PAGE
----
Principal Supervisor: Professor Joao Pedro Magalhaes
Secondary Supervisor(s): Professor Simon Jones
University of Registration: University of Birmingham
BBSRC Research Themes:
Ageing is the chief biomedical challenge of the 21st century, yet it remains a major puzzle of biology. Recent studies have shown that cells can be rejuvenated, and biological clocks reset, using cellular reprogramming. A growing number of companies now aim to use cellular reprogramming to develop therapies for age-related diseases. These observations also raise important questions that challenge our current unidirectional view of the aging process. And if cells can be rejuvenated, could this open the door for rejuvenating organisms?
Our group is developing and applying computational and experimental methods to help decipher ageing, longevity, and rejuvenation. In this project, we are looking for an enthusiastic and ambitious student to develop and apply state-of-the-art machine learning methods and computational models at the interface of biology, mathematics, and computer science. Although cellular rejuvenation is an exciting topic, its mechanisms and pathways remain poorly understand. Moreover, the biological mechanisms behind biological clocks, like epigenetic clocks, and whether they are causes or consequences of ageing remain unknown. We are integrating multiple types of data and developing gene networks to deepen our knowledge of cellular rejuvenation and identify new candidate genes for experimental validation. The exact direction of this project, however, will be adapted to fit the research interests of the student.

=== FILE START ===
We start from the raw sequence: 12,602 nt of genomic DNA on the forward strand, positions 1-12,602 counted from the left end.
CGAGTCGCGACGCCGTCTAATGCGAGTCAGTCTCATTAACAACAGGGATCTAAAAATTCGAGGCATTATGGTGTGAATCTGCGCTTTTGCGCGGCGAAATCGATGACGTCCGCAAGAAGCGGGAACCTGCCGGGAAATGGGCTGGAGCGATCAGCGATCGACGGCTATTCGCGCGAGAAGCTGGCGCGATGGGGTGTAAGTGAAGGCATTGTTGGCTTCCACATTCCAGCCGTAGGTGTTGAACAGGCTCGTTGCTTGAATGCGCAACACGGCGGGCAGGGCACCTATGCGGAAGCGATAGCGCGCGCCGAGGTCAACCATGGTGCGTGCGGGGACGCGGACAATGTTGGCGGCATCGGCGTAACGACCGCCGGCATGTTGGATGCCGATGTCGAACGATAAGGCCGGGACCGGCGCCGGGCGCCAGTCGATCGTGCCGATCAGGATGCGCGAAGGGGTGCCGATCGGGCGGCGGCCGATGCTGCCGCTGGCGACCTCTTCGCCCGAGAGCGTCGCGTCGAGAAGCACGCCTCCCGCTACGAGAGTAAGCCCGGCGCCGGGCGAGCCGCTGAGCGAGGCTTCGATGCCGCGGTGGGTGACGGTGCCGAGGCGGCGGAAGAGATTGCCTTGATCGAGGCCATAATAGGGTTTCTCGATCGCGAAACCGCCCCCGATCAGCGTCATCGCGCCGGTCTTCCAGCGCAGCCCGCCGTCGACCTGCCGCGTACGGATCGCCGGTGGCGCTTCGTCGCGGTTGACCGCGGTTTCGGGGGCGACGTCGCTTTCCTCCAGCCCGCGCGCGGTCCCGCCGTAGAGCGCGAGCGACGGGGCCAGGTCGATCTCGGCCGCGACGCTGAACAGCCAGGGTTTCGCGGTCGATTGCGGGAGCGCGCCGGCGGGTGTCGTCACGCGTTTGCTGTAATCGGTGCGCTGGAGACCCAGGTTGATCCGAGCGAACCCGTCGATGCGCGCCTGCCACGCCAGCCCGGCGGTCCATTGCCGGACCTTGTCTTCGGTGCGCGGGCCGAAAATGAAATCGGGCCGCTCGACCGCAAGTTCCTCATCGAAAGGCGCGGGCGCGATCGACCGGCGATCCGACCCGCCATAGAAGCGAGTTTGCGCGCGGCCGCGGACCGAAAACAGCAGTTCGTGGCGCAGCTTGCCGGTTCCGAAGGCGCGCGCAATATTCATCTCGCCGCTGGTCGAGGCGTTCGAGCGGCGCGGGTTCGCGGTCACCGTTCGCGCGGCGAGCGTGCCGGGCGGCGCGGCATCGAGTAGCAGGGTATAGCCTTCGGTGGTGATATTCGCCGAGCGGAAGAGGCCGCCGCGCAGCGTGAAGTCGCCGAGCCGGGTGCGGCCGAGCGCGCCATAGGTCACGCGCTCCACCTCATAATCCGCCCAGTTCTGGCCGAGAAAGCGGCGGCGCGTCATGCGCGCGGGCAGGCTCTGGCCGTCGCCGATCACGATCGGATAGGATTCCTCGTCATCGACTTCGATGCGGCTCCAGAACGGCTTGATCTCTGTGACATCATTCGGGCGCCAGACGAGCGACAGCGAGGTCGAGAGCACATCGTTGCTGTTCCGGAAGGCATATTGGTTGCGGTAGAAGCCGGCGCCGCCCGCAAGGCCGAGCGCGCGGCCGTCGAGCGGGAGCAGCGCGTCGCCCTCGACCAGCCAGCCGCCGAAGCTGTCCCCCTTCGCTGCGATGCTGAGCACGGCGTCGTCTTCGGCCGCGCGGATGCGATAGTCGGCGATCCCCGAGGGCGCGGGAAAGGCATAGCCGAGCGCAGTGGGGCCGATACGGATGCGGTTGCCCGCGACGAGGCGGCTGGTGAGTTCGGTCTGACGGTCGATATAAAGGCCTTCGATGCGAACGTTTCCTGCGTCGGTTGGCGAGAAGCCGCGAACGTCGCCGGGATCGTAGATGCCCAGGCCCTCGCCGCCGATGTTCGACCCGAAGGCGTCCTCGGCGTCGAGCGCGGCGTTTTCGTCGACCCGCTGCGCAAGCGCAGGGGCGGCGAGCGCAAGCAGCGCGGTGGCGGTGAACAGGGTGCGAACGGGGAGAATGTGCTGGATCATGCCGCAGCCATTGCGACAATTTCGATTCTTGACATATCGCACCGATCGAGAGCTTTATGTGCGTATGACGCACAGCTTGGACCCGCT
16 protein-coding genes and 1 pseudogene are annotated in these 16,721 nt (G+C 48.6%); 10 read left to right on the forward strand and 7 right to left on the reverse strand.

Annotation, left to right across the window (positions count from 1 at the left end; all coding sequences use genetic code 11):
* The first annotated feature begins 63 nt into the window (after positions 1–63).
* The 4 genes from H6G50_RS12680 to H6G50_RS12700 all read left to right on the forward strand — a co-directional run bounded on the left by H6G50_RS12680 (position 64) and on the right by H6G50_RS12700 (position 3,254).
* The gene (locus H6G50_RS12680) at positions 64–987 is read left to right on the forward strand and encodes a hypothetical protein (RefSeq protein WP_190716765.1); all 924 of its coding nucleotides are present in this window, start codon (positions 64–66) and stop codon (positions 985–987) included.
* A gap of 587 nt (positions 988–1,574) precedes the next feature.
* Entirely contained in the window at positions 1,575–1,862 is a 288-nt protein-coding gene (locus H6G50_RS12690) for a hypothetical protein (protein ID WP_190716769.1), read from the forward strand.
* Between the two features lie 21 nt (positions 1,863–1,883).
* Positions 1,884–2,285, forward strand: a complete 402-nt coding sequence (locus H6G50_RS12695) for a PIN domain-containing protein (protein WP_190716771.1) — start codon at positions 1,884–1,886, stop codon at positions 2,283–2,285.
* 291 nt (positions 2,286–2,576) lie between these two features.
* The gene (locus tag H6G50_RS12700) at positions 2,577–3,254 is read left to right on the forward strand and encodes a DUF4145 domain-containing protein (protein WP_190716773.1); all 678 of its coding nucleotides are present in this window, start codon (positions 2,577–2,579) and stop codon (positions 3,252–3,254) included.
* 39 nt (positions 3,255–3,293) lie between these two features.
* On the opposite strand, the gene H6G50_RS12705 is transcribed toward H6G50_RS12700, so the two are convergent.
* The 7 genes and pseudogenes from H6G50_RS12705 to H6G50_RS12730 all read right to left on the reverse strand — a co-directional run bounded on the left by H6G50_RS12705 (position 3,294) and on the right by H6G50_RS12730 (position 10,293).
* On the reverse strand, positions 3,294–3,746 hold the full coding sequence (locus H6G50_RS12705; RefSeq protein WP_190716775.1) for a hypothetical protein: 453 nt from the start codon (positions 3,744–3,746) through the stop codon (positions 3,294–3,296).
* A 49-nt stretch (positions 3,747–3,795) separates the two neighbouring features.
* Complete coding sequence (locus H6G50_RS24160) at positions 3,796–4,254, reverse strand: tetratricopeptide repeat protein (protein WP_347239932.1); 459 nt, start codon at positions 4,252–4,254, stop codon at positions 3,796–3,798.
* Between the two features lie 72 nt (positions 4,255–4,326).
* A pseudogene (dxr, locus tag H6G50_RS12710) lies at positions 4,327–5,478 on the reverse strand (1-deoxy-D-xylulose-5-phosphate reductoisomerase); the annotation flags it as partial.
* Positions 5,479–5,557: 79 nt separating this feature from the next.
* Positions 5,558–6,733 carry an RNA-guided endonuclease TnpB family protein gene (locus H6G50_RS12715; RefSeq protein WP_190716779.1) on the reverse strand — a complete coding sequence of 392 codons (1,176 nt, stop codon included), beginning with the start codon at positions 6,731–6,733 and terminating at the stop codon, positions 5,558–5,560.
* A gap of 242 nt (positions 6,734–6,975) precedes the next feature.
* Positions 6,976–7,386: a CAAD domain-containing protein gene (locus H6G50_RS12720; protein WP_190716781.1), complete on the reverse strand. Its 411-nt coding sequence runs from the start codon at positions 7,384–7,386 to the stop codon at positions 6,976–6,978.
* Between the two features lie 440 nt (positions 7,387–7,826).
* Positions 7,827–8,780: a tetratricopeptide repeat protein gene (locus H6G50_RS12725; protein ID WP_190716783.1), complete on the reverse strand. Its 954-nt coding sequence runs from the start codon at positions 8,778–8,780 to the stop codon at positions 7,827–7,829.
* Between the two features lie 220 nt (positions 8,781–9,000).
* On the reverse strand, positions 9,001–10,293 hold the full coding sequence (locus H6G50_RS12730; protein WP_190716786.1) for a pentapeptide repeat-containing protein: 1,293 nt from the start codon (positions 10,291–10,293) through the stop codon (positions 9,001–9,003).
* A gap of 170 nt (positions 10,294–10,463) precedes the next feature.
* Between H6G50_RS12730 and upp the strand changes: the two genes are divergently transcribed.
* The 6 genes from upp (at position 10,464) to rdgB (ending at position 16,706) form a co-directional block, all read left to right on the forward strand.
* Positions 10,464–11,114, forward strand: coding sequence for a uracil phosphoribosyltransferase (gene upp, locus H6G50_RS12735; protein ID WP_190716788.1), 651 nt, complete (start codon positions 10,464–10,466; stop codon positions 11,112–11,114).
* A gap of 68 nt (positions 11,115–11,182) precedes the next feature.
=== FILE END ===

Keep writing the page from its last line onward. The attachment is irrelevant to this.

Though this project is primarily computational, our lab also has wet lab facilities and thus it is possible to experimentally validate computational predictions emerging from this project.
- de Magalhães JP, Ocampo A (2022) “Cellular reprogramming and the rise of rejuvenation biotech.” Trends in Biotechnology 40:639-642.
- Avelar RA et al. (2020) "A multidimensional systems biology analysis of cellular senescence in ageing and disease." Genome Biology 21:91.
- Ocampo, A. et al. (2016) “In Vivo Amelioration of Age-Associated Hallmarks by Partial Reprogramming.” Cell 167:1719-1733
This is a highly multidisciplinary project at the interface of life and computer sciences. As such, the project will provide a rich and diverse training in several contemporary bioinformatics techniques, AI/machine learning, cell & molecular biology, genetics and biogerontology